Breast cancer report sparks new worries in Bay Area


The state of California wanted a more detailed geographic view of the problem. The non-profit group Public Health Institute out of Oakland was given a grant to identify, if any, these breast cancer clusters. What they found is now creating a lot more questions about risk factors.

Since 1994, researchers have tried to figure out why Marin County has high rates of breast cancer. They've come up with a list of risk factors. "Alcohol is associated with an increased risk of breast cancer. Clearly, taking hormone replacement therapy," Zero Breast Cancer Executive Director Janice Barlow says. Being white, having children late or not at all, are also risk factors.

But many women in Oakland, Berkeley and Richmond don't necessarily fall into some of those categories yet, those three cities in Alameda County are now said to have higher breast cancer rates than the state average. Researchers with the California Breast Cancer Mapping Project also found parts of Contra Costa, Napa, Sonoma, Solano, Santa Clara, and San Mateo Counties had 10 to 20 percent higher rates. The project relied on data form the California Cancer Registry and looked at cases from 2000 to 2008.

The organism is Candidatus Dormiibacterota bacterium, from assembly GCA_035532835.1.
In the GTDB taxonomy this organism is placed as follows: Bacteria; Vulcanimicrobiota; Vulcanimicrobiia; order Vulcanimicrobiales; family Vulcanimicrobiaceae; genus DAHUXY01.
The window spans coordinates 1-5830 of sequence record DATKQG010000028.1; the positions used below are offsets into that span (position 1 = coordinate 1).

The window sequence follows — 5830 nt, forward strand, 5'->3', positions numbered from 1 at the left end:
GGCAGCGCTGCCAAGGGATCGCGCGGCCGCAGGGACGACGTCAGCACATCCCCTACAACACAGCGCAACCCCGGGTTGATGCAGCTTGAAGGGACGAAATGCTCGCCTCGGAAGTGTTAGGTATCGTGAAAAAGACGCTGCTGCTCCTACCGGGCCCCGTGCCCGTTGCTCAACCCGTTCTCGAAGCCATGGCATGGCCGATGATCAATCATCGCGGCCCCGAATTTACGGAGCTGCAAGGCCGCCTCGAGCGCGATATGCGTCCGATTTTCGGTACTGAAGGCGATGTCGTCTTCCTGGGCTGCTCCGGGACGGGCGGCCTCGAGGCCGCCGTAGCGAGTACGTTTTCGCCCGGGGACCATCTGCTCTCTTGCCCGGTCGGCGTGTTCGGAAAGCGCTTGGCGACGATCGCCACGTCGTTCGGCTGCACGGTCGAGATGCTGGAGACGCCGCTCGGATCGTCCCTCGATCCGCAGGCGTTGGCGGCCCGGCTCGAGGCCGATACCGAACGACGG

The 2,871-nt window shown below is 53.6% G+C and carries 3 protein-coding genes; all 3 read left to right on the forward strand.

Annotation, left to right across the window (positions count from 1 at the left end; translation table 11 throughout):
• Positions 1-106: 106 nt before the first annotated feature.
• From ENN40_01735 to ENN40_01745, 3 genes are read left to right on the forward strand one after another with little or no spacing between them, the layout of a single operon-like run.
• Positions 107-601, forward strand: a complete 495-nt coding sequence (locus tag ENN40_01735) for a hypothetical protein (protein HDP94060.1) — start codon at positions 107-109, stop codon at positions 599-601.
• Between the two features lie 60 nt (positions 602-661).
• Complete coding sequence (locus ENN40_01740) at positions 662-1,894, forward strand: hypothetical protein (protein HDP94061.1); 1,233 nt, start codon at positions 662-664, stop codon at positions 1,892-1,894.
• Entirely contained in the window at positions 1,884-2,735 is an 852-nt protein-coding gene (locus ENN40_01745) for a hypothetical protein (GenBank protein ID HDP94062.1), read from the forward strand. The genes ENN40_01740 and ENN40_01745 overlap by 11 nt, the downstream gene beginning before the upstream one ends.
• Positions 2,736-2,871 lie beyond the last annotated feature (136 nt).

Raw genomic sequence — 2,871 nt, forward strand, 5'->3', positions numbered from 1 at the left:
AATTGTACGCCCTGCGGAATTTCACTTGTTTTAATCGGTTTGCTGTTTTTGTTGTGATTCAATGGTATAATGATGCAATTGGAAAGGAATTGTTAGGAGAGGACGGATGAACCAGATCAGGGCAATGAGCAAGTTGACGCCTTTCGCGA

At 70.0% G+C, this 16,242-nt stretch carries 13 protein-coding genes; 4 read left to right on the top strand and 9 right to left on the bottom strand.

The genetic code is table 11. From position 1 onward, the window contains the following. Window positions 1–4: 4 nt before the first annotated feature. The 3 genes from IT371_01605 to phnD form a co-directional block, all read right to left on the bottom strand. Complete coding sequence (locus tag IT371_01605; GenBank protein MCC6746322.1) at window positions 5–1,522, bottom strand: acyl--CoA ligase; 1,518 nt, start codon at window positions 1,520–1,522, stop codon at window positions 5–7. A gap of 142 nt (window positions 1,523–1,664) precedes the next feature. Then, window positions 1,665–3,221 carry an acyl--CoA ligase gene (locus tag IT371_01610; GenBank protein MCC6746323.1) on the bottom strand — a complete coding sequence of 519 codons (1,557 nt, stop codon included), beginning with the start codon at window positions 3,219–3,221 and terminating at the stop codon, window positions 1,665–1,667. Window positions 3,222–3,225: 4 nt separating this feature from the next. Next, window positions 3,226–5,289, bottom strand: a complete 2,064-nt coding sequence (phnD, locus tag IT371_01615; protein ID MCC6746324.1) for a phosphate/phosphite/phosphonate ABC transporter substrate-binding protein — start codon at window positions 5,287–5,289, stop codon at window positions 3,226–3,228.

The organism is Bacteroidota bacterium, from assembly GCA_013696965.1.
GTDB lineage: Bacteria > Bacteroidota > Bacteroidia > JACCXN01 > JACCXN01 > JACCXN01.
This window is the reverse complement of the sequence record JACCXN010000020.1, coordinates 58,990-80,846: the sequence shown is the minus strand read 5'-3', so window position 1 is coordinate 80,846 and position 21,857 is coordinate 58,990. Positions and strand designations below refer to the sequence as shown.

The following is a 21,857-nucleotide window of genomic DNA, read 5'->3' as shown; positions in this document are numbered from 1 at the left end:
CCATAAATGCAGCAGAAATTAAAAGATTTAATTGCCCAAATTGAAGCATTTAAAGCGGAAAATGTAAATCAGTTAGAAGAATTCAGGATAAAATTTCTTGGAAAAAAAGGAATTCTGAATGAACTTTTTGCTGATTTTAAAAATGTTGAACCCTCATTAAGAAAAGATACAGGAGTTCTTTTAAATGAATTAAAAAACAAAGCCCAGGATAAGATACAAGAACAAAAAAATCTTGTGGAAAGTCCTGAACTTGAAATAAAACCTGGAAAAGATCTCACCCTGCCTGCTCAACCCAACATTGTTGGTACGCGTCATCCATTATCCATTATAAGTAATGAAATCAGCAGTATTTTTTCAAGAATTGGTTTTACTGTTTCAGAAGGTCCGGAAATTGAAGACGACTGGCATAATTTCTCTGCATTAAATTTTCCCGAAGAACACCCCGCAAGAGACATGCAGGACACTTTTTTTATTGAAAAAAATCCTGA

Zero Breast Cancer is an advocacy group in Marin County and its Executive Director, Janice Barlow, was involved in the project. She says it's unknown what is contributing to the higher rates, but says it could lead to further research. "If I was living in Berkeley, I would go talk to my supervisor and say, 'We're in your district. Your district is one of these areas that was identified. Why?" she told ABC7 News.

Marika Holmgren lives in Half Moon Bay which also made the list of those areas with higher rates. She was diagnosed with breast cancer six years ago. "When we start to gather this information and see that certain areas have elevated risks, it leads us to ask the question why and what can we be doing about it?" she said.

Having a lot of breast tissue is associated with higher risk of breast cancer. Dense breast tissue and a tumor appear white on a mammogram. So, doctors in California will have to notify women in writing if they have high breast density. This way, additional screening will be recommended. That law goes into effect April 1, 2013.

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